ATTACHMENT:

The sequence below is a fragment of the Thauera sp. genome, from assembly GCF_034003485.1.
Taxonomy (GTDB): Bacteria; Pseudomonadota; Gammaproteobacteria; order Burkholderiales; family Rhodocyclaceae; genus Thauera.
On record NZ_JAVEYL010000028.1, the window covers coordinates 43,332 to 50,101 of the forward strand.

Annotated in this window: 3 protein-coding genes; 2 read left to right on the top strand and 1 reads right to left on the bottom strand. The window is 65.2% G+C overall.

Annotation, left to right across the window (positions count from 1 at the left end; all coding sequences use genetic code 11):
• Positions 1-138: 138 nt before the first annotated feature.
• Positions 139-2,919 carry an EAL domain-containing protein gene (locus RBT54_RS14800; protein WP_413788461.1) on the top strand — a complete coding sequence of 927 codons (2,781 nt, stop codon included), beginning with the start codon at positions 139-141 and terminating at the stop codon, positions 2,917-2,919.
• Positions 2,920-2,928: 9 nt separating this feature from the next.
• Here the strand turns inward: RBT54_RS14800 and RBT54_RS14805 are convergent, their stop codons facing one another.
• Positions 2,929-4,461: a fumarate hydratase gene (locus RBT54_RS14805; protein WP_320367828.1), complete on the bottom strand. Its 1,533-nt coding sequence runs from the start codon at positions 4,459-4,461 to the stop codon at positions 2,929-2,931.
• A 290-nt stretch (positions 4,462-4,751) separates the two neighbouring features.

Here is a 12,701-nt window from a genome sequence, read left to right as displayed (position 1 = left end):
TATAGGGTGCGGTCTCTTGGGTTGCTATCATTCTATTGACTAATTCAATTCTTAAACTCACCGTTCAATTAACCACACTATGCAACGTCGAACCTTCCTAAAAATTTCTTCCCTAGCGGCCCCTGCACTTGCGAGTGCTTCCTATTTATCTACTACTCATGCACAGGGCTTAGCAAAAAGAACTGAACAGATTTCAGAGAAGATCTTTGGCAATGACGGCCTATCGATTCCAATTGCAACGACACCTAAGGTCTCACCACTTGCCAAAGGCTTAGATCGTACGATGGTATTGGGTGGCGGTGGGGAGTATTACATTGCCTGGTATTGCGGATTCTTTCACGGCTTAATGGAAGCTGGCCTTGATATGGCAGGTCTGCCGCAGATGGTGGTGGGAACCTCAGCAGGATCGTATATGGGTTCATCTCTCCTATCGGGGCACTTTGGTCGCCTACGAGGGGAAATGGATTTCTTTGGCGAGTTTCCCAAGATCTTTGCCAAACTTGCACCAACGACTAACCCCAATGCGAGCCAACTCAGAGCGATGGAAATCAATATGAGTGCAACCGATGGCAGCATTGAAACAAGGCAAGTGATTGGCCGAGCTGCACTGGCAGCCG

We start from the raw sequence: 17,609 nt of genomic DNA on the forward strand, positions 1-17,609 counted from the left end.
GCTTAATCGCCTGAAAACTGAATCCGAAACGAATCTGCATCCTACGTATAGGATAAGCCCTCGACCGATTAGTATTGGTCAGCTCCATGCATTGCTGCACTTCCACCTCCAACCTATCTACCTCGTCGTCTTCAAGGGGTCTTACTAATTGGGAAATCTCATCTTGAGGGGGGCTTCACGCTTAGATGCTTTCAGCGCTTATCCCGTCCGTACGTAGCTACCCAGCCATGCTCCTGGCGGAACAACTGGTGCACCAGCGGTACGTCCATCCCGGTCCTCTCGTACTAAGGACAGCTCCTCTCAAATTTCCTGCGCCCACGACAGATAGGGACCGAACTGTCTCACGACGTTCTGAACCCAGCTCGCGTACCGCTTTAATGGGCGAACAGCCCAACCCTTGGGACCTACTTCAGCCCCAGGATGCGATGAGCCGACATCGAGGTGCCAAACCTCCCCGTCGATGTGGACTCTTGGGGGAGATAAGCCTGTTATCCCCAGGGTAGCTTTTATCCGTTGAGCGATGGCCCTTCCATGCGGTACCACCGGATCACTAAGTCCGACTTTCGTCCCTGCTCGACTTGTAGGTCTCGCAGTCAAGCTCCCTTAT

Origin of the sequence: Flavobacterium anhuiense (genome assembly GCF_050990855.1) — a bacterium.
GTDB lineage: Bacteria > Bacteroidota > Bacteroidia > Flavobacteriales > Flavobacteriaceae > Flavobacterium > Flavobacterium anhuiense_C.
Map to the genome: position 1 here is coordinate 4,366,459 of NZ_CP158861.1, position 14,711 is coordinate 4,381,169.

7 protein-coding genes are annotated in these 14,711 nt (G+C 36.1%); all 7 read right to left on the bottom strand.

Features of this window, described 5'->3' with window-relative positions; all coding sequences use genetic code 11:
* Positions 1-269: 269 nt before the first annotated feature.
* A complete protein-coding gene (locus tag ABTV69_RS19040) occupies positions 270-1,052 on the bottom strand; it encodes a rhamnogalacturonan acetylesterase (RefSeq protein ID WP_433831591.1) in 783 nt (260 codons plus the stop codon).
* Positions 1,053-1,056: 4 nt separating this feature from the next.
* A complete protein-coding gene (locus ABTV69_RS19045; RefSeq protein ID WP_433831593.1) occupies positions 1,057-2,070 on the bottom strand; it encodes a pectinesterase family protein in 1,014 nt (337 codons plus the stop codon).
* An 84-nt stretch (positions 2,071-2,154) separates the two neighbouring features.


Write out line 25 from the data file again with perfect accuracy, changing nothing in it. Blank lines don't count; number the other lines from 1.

* An 84-nt stretch (positions 2,071-2,154) separates the two neighbouring features.